Sandhya Vaidyanathan – Meet this Bangalore woman who is creating unique art works which have found home in many households across India!

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Every production of an artist should be the expression of an adventure of his soul. ~ W. Somerset Maugham

Today I am in conversation with Sandhya Vaidyanathan, owner of Masala Popsicles. An architect by profession, Sandhya had always loved painting and illustrating. Having grown up Dubai and now living in Bangalore, she started Masala Popsicles in 2011 with the ambition to do something for herself. What started with a few terracotta pots is now one very sought after craft store.
I have been a fan of Sandhya’s artwork since years now and two things I always marvel at are – the designs are always unique and all her designs have so many different aspects to them, as if telling a new story everytime. Talking about Masala Popsicles, Sandhya told me, “Masala Popsicles is about weaving individual artistic stories for the customers. I do only commissioned  and restoration work, so what I specialize in, is taking something old old and making it brand new or bring it back to its original glory and creating something beautiful that is made keeping in mind the customers, tastes, preference of colour etc. My artwork is a lot like story-telling. Each product is different, I have never replicated or made a duplicate of my own product, so what a customer gets is entirely fresh, never made before and the only piece in the world.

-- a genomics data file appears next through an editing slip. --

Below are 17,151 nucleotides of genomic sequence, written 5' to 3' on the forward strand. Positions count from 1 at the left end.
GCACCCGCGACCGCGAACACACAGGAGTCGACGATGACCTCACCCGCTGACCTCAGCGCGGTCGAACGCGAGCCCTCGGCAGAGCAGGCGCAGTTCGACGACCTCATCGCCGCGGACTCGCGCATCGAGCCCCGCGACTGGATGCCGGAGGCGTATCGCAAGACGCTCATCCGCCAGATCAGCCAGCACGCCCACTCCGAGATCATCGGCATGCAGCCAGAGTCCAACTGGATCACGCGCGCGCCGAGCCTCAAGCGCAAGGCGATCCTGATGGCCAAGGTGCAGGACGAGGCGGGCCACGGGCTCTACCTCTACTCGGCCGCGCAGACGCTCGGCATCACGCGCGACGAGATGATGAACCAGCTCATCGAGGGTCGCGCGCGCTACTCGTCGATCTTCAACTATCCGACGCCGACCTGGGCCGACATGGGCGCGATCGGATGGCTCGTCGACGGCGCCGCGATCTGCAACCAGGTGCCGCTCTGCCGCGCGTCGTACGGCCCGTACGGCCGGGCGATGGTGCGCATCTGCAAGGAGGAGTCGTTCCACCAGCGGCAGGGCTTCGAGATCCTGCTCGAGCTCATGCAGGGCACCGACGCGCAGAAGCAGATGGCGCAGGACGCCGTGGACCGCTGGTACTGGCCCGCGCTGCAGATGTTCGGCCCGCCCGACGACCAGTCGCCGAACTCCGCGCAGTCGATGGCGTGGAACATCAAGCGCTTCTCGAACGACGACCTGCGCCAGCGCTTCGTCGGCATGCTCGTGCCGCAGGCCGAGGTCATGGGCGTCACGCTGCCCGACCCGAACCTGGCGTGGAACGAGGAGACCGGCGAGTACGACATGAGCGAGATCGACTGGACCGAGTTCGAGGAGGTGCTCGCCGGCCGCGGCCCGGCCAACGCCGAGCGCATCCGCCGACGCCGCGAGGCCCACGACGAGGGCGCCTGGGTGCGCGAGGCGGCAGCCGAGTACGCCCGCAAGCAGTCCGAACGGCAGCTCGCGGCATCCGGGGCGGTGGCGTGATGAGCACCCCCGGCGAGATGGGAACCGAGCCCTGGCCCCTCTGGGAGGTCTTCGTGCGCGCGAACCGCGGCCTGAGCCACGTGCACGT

Every work comes with its own set of challenges and what might seem like a smooth functioning job, would have problems only the person doing it would know. Sandhya’s first major challenge was what practically all of us creative people feel. Explaining the costing to clients. The common notion is that creating something is easy and while the product will make us happy or even bring us new business, it is okay if we underpay. It isn’t easy being a freelance creative artist and Sandhya too faced the same. “It has been a task to explain to people why things are priced this way. In India, appreciating artists and art is a
relatively new trend and I repeatedly get asked, “Why is tis so expensive?” Another thing is the collective mindset of few people that if they are paying for something, they own the creator’s time. Art cannot be pushed; one needs to be patient. Being called up at 1am to know the status of the work you have been commissioned is not something delightful to undergo.”

Wow, that must be a real test of her patience! “One needs to be extremely patient and calm while dealing with several questions and enquiries that come regarding orders. I’ve found that explaining to them in detail helps, and also being truthful about timelines and expectations does wonders. One must not take on more that’s one can chew, for it can lead to a lot of confusion and problems.”